Once, when my marriage was falling apart, in the early days when I was expecting my youngest, I called you. I had had enough, I said. I couldn’t bear being with such an angry man. Your response was: “Come home.” I was shocked. You were, above all, a staunch Catholic. Leaving a marriage was a big thing.

I sometimes wish I had trusted you and perhaps taken that step. Instead I thought you were looking for company, and resisted. But the fact that you said what you did to me made it safe for me to continue on, to stick it out for another 15 years, some good, some bad. Because you gave me permission not to, and a safe place to go.

Miss you.

Motherless daughters and sons…or why I avoid card shops in May

I might have said before about how much I hate Mother’s Day.
First, I hate it cos I always review how I coulda, shoulda, woulda been a better mother. It’s kind of like New Years Day resolutions with no way for recovery. I mean, I tried to be a good mum – I used to feel pride in it, felt I knew something about it.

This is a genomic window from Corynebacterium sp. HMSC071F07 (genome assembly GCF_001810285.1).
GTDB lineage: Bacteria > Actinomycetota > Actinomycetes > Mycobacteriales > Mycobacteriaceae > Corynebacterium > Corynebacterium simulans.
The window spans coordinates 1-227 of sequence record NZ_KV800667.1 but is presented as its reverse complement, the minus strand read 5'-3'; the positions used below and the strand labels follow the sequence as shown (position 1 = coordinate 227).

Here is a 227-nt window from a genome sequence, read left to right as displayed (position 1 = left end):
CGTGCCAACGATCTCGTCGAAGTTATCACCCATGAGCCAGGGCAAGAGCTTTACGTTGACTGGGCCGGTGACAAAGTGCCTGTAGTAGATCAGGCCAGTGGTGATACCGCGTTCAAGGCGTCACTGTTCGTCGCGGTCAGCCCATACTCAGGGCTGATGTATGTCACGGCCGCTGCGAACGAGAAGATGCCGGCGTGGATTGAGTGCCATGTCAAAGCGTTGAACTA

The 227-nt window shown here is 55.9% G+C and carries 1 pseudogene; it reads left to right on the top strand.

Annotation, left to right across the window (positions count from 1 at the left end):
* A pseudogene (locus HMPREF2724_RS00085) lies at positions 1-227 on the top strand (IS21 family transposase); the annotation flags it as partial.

Truth was, my kids did ok because they are pretty fantastic people and probably the best thing I did was to get out of their way. Well, and maybe lay a few crumbs to show them some optional paths.
And of course love them, fiercely and unconditionally and with every cell of my being.
But that’s not to say I don’t regularly wish I’d done better. What mom doesn’t? It’s part of he placental hormones…

The second reason I hate Mother’s Day is that other people still have mothers and I haven’t had mine for the past twenty-one years. For the past many years, every Mother’s Day feels like a cavity, the more so because my mum, in one last fit of competition with my dad, passed away on May 10th. Right around Mother’s Day. (My dad had left us a few years earlier on Christmas Eve) I’d like to say she didn’t make it then deliberately, but my mum was a very organized person. Once it was apparent she would lose her battle with cancer, I’m sure she thought hard about a time when her passing would have the most impact. She always liked to make a grand entrance and exit…and could do both, anytime, with the lift of an eyebrow or a turn of a phrase. She knew the art of pausing at the entry of a room, waiting for heads to turn toward her before moving into the centre.